The use of technologies by children and adolescents in general has increased, and these technologies have helped educators to understand that learning does not occur simply through the transmission of information in a vertical way, but is the result of an internal construction process, from interaction processes with the environment, whether it is a physical, digital, virtual, and/or social link. The subject of learning is no longer considered a passive subject, a receiver of information, but an active subject, who acts, interacts, participates and experiments, appropriating knowledge. 27

The choice of videos as an educational strategy is pertinent to the condition of the adolescent with DS, because it combines sound and image, motivating them more to concentrate on the contents. To approach health education with adolescents, it is necessary to use devices such as videos that enable the specific teaching and learning process, because they have characteristics inherent to the transition phase between childhood and adulthood. 28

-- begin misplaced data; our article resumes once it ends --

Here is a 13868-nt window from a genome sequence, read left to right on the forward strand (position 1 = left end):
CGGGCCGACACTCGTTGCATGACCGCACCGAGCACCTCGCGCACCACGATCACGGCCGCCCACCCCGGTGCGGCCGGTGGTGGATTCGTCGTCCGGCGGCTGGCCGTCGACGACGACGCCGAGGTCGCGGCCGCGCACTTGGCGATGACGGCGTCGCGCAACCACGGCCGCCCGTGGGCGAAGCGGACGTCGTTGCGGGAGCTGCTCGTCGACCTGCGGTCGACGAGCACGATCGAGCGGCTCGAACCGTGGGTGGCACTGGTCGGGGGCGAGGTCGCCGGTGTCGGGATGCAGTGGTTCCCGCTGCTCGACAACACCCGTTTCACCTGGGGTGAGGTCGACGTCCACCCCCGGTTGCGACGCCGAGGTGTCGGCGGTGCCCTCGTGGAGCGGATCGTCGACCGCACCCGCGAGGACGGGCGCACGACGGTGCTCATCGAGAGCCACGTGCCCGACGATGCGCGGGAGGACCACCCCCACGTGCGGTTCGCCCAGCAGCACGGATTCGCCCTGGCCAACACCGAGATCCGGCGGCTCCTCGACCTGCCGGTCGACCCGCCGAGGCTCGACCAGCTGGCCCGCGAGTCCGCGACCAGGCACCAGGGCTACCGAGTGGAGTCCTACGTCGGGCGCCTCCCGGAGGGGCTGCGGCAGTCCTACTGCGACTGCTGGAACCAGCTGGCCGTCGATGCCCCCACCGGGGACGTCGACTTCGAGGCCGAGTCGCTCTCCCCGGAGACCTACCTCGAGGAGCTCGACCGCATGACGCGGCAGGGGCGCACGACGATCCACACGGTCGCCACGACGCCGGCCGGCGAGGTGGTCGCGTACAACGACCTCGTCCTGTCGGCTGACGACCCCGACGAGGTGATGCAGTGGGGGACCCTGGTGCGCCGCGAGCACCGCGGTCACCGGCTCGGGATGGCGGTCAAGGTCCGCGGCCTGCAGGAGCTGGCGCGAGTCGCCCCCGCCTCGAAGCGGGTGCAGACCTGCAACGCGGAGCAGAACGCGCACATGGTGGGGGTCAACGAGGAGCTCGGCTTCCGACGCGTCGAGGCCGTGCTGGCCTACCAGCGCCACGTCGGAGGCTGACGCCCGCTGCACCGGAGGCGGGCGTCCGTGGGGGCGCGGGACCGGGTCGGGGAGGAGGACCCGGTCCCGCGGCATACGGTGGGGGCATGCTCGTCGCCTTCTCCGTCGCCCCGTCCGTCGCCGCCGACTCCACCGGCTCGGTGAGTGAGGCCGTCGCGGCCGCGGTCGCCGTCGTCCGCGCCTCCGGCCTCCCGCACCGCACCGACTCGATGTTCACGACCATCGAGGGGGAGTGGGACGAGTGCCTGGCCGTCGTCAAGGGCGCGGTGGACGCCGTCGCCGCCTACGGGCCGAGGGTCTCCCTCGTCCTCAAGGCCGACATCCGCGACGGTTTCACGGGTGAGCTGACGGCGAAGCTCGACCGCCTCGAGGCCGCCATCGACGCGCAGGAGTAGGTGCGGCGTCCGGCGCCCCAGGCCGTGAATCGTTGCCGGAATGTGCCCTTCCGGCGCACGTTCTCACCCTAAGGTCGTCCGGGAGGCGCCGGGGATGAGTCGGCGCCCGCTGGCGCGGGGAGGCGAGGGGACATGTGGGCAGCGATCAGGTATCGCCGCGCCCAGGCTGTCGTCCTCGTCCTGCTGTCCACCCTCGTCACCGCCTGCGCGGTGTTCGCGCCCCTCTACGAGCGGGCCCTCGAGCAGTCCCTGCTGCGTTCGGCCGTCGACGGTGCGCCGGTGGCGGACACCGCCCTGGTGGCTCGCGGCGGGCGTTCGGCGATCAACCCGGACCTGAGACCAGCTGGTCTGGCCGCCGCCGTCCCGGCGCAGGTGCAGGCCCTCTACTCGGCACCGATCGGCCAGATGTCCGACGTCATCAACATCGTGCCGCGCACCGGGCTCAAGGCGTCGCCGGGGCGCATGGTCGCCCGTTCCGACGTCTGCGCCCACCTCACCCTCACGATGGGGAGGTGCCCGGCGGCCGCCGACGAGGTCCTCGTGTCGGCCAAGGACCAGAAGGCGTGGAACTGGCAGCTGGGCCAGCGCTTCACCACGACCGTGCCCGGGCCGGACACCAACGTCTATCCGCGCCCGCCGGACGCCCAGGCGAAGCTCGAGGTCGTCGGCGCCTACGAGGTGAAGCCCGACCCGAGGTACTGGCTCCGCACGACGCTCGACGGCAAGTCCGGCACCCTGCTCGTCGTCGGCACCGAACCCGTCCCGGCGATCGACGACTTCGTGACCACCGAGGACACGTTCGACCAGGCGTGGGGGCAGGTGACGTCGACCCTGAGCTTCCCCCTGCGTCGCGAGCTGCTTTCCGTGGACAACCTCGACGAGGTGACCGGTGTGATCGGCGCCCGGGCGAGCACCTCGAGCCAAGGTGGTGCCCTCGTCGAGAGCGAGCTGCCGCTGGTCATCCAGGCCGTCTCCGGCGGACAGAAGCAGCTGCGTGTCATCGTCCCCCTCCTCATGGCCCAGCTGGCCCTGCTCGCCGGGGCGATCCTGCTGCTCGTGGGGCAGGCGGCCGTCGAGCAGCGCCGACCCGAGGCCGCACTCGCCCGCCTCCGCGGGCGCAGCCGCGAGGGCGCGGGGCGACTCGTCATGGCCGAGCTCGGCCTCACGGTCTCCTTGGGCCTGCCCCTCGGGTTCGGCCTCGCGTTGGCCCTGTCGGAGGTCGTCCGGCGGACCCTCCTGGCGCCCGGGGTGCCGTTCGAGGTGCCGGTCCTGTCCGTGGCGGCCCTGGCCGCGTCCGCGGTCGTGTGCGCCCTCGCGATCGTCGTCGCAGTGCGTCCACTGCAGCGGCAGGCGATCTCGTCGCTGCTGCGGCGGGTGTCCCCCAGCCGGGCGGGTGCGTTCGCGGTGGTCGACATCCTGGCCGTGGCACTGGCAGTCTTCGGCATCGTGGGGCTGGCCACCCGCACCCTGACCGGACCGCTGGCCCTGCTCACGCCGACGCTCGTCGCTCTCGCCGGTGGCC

Finally, the preparation of videos based on health literacy combines guidelines to maximize understanding of the general population and also follows recommendations to arouse the interest of adolescents with DS, because the topics related to HL, such as language, clarity, use of active voice, short and objective sentences and selection of images appropriate to the content and easy to understand, also integrate the recommendations for this type of audience. 29